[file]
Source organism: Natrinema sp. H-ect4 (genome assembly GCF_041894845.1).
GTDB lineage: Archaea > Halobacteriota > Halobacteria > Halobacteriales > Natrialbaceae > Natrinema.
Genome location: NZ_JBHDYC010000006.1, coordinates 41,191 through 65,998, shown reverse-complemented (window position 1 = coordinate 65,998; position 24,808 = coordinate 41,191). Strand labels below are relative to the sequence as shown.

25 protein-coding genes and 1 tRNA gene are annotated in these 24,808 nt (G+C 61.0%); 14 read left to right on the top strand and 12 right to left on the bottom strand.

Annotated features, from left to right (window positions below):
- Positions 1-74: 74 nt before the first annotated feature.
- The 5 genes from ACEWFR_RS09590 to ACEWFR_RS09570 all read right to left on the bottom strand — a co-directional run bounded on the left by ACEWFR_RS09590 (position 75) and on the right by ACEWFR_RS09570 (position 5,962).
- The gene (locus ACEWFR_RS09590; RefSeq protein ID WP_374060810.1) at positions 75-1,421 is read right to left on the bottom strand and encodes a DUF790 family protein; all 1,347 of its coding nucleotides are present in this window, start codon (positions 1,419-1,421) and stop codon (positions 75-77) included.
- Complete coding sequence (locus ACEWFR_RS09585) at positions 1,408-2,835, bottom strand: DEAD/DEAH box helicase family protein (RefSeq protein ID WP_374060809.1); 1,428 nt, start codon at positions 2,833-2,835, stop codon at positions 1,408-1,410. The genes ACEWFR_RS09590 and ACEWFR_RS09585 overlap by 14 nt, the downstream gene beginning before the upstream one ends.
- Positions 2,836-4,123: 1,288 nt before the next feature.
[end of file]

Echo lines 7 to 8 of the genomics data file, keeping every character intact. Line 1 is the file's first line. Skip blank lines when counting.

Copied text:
- The 5 genes from ACEWFR_RS09590 to ACEWFR_RS09570 all read right to left on the bottom strand — a co-directional run bounded on the left by ACEWFR_RS09590 (position 75) and on the right by ACEWFR_RS09570 (position 5,962).
- The gene (locus ACEWFR_RS09590; RefSeq protein ID WP_374060810.1) at positions 75-1,421 is read right to left on the bottom strand and encodes a DUF790 family protein; all 1,347 of its coding nucleotides are present in this window, start codon (positions 1,419-1,421) and stop codon (positions 75-77) included.